Aim A great deal of information on distribution and diversity can be extracted from presence–absence matrices (PAMs), the basic analytical tool of many biogeographic studies. This paper presents numerical procedures that allow the analysis of such information by taking advantage of mathematical relationships within PAMs. In particular, we show how range–diversity (RD) plots summarize much of the information contained in the matrices by the simultaneous depiction of data on distribution and diversity.
Innovation We use matrix algebra to extract and process data from PAMs. Information on the distribution of species and on species richness of sites is computed using the traditional R (by rows) and Q (by columns) procedures, as well as the new Rq (by rows, considering the structure of columns) and Qr (by columns, considering the structure by rows) methods. Matrix notation is particularly suitable for summarizing complex calculations using PAMs, and the associated algebra allows the implementation of efficient computational programs. We show how information on distribution and species richness can be depicted simultaneously in RD plots, allowing a direct examination of the relationship between those two aspects of diversity. We explore the properties of RD plots with a simple example, and use null models to show that while parameters of central tendency are not affected by randomization, the dispersion of points in RD plots does change, showing the significance of patterns of co-occurrence of species and of similarity among sites.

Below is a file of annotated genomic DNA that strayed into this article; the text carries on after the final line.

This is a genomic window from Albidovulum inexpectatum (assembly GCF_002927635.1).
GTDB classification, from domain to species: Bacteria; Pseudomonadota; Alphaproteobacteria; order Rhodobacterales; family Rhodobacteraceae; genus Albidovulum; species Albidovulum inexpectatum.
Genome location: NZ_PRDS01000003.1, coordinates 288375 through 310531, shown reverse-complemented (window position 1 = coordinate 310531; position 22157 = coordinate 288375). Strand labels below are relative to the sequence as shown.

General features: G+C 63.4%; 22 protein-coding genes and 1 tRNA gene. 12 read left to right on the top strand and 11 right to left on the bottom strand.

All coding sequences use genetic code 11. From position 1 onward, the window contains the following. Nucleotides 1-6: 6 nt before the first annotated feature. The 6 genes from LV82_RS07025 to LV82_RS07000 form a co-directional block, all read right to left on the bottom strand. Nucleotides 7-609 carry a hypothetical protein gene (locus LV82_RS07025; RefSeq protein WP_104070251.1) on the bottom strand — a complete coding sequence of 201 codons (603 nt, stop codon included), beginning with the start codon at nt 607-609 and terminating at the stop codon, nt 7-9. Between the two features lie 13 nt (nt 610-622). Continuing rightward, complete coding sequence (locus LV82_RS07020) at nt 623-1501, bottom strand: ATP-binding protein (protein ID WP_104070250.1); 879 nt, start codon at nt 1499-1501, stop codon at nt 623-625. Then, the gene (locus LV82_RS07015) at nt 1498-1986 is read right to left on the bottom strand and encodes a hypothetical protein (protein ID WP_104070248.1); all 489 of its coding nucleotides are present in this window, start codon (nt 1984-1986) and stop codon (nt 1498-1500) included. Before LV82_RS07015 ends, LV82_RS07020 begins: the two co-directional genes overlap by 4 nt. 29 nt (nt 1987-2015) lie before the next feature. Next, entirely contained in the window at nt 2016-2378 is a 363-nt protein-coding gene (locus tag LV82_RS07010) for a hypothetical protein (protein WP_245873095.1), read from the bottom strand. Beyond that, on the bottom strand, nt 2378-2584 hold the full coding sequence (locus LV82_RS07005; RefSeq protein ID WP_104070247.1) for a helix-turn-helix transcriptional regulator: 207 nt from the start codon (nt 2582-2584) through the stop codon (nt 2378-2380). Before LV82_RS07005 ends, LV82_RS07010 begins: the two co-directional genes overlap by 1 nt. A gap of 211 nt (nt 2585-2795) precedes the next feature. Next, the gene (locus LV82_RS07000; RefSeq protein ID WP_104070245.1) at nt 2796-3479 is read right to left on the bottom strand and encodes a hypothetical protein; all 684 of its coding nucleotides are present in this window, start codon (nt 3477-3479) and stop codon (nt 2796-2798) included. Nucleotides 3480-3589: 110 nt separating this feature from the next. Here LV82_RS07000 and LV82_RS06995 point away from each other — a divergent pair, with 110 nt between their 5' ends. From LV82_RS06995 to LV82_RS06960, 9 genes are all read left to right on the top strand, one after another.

Main conclusion Species richness and range size are both valid measures of diversity that can be analysed simultaneously with RD plots. A full analysis of a system requires measures of central tendency and dispersion for both distribution and species richness.